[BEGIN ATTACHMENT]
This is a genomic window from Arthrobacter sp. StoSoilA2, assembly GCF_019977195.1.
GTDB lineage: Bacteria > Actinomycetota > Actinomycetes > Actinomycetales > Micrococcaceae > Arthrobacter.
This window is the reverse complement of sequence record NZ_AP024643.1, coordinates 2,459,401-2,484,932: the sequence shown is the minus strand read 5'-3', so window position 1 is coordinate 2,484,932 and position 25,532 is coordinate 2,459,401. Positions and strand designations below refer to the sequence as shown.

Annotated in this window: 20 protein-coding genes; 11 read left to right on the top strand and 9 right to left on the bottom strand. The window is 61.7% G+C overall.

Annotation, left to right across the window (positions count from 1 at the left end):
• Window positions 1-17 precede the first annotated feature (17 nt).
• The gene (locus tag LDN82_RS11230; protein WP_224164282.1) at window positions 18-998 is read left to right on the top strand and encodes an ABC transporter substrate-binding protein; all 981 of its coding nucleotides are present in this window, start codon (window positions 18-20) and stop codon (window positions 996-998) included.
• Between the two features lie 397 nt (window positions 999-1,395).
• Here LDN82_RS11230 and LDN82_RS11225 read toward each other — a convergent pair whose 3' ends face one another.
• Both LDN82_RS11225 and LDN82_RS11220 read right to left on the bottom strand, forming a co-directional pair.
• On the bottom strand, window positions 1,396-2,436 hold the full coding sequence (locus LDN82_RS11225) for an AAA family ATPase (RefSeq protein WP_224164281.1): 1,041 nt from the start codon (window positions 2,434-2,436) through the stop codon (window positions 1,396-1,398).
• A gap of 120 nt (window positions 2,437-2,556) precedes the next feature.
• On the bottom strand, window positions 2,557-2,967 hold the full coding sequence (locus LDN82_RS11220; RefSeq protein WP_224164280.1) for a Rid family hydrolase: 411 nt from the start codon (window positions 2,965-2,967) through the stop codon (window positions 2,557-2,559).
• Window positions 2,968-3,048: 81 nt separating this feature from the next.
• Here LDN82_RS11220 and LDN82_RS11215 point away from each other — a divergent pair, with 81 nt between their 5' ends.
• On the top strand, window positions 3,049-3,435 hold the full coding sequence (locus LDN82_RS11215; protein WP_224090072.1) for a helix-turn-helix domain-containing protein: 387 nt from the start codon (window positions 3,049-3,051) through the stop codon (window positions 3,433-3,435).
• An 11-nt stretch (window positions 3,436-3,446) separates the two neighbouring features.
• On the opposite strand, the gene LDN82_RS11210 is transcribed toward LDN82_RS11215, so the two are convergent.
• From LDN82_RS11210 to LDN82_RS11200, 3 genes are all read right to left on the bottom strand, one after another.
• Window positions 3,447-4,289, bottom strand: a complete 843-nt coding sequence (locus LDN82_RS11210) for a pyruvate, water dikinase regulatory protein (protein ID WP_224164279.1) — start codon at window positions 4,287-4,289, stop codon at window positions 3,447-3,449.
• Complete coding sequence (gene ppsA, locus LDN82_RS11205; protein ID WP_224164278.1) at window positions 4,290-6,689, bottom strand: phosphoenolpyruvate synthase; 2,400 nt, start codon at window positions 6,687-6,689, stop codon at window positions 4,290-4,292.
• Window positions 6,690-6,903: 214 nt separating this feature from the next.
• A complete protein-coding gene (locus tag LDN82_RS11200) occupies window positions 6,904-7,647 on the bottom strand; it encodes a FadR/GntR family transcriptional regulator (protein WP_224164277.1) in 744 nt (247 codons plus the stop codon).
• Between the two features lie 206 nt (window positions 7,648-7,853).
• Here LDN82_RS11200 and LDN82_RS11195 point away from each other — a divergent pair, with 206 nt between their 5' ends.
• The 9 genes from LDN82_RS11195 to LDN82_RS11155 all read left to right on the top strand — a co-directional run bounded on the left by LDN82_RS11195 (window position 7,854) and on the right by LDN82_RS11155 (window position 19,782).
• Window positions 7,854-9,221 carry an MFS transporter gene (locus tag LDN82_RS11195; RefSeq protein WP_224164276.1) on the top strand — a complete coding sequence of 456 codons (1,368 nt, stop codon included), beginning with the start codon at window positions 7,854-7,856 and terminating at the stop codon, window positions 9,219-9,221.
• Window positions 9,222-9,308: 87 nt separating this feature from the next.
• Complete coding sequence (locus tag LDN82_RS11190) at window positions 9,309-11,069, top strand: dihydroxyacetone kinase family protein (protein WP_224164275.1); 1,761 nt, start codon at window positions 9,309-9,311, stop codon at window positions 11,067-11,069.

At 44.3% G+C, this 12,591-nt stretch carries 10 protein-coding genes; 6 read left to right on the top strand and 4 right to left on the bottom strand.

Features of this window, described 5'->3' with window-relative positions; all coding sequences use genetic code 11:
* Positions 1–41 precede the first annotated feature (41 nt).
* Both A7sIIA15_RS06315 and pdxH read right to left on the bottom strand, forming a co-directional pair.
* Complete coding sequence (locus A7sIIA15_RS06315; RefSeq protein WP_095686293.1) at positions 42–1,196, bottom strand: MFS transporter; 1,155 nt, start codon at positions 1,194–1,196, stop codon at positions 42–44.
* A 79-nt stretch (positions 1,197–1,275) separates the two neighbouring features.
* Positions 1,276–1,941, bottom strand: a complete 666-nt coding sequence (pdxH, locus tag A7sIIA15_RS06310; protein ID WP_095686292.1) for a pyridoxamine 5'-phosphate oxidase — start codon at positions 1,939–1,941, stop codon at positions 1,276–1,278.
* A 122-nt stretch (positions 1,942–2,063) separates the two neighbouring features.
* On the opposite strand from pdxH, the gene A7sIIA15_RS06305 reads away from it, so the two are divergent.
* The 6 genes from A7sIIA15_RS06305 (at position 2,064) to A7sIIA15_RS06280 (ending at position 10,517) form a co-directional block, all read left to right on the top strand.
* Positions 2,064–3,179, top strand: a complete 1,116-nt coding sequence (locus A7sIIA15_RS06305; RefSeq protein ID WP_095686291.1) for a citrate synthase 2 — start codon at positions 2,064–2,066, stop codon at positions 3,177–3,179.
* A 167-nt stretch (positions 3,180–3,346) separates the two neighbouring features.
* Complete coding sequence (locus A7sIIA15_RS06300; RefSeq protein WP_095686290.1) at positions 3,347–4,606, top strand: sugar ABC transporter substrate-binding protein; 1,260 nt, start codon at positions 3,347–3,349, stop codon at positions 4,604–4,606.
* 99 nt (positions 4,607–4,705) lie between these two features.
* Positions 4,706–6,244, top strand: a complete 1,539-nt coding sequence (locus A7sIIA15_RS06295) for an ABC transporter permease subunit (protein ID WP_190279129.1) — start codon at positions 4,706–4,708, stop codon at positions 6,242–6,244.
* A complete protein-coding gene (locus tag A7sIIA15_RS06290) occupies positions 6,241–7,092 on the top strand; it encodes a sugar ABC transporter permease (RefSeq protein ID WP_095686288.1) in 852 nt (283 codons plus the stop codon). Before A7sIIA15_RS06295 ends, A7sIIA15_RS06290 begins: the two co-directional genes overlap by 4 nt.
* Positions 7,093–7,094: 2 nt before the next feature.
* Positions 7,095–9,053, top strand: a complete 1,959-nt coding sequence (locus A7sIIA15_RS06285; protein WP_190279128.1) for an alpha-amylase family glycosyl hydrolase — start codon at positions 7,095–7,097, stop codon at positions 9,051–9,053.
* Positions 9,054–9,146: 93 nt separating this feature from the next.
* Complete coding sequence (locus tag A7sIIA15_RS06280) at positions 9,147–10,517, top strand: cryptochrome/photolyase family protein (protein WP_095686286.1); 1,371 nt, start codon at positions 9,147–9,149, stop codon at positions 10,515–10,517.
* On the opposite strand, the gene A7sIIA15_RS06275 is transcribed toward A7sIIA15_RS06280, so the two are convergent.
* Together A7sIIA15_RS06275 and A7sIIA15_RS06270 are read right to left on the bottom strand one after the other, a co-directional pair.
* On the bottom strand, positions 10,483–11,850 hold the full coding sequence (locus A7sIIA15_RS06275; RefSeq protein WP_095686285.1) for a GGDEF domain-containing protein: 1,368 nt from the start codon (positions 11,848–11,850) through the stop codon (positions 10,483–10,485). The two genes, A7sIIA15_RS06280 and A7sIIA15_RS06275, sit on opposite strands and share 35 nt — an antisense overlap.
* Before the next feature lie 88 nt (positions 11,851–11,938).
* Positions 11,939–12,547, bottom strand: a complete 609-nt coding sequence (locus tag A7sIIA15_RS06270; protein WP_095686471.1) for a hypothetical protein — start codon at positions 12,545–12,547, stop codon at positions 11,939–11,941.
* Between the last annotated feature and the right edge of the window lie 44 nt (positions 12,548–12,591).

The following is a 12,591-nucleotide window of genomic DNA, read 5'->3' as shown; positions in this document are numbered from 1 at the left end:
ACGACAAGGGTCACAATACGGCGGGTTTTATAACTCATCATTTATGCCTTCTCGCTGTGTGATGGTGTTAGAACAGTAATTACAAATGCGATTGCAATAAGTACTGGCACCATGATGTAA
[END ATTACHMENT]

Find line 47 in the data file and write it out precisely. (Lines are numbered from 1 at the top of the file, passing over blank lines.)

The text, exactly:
* Positions 7,095–9,053, top strand: a complete 1,959-nt coding sequence (locus A7sIIA15_RS06285; protein WP_190279128.1) for an alpha-amylase family glycosyl hydrolase — start codon at positions 7,095–7,097, stop codon at positions 9,051–9,053.